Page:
Quiz Ref IDWe identified LCS CT by finding scans that were indicated as LCS in their protocol name or study description. Some scans might have been misclassified as LCS scans, which could lead to misrepresentation of radiation dose distributions within an institution. However, we thoroughly reviewed our sorting methodology and performed sensitivity analyses to account for potential misclassification, and our findings were robust to these concerns. Our statistical analyses measured institution-level factors while clustering at the facility and machine levels; thus, some estimates from mixed models have wide standard errors owing to small sample sizes for some institutions and machines. Our study was conducted during the time of the pragmatic trial being conducted using some of the facilities included in this study sample. Although it is possible that the effects of the intervention in the trial might have impacted the results of this analysis, we believe this effect to be minor. Lastly, we did not determine if patients were appropriate candidates for LCS based on risk factors such as smoking history.
Among institutions performing low-dose CT scans for LCS, a significant proportion of institutions and patients exceeded guideline-recommended dose levels. Institutional characteristics, such as allowing any individual radiologists to establish CT scan protocols and updating protocols as necessary rather than annually or at other fixed times were associated with likelihood of higher radiation doses than other institutions. Conversely, having on-staff medical physicists, lead radiologists, technologists performing examinations, or any medical physicists responsible for establishing protocols was associated with lower radiation doses. These findings indicated that dose-optimization practices may benefit from being tailored to specific practice types, as well as different organizational structures, to have a higher likelihood of meeting dose guidelines.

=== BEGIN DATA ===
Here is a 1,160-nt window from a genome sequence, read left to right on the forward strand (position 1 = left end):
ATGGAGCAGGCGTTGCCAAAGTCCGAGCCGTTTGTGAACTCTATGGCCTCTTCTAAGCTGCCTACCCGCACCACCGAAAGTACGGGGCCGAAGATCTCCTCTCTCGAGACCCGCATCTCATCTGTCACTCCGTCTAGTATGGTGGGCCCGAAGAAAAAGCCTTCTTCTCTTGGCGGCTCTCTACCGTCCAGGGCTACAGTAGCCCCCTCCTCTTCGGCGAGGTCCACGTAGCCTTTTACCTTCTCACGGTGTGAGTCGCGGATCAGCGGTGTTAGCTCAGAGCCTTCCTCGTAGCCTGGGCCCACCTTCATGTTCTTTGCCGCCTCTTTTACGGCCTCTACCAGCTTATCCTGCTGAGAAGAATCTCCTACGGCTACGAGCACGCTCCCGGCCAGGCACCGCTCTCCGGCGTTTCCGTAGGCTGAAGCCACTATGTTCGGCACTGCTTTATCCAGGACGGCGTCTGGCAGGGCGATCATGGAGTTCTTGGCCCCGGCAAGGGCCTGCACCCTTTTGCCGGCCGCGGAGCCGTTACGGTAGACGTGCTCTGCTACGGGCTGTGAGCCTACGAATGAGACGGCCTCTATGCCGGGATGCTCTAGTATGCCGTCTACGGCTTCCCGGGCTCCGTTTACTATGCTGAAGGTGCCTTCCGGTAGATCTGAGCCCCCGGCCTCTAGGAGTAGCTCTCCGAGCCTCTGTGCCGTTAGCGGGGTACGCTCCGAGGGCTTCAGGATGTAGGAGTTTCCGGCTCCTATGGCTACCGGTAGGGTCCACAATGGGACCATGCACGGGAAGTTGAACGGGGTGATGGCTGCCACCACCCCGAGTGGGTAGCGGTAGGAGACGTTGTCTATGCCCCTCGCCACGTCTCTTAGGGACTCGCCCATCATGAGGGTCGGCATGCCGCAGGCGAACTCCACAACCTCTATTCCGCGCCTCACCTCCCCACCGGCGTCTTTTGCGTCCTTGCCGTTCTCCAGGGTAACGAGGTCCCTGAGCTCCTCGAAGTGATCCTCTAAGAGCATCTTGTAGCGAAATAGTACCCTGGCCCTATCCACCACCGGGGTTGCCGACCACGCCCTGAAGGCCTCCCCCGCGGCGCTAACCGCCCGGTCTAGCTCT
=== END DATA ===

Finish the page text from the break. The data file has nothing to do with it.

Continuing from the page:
Corresponding Author: Joshua Demb, PhD, MPH, Moores Cancer Center, 3350 La Jolla Village Dr, Bldg 13, San Diego, CA 92126 (firstname.lastname@example.org).
Accepted for Publication: July 15, 2019.
Published Online: September 23, 2019. doi:10.1001/jamainternmed.2019.3893
Author Contributions: Dr Demb had full access to all the data in the study and takes responsibility for the integrity of the data and the accuracy of the data analysis.
Study concept and design: Demb, Chu, Yu, Solberg.
Acquisition, analysis, or interpretation of data: All authors.
Drafting of the manuscript: Demb, Chu, Smith-Bindman.
Critical revision of the manuscript for important intellectual content: All authors.
Statistical analysis: Demb, Chu, Yu, Miglioretti, Smith-Bindman.
Obtained funding: Smith-Bindman.
Administrative, technical, or material support: Yu, Smith-Bindman.
Study supervision: Smith-Bindman.
Conflict of Interest Disclosures: None reported.
Funding/Support: This research was supported by the Patient Centered Outcomes Research Institute Grant #HSRP20143443 (PI: Smith-Bindman) and the National Institutes of Health (NIH) NCI R01-CA181191 (PI: Smith-Bindman).
Role of the Funder/Sponsor: The Patient Centered Outcomes Research Institute and NIH had no role in the design and conduct of the study; collection, management, analysis, and interpretation of the data; preparation, review, or approval of the manuscript; and decision to submit the manuscript for publication.
Additional Contributions: We thank the participating institutions in the Partnership for Dose Trial, notably the survey respondents who helped provide greater context to institutions’ organizational structures. We also thank team members from Radiology Outcomes Research Laboratory at UCSF, Naomi López-Solano, BS, and Donna Liu, BA, for administration and collection of organizational surveys. They were not compensated.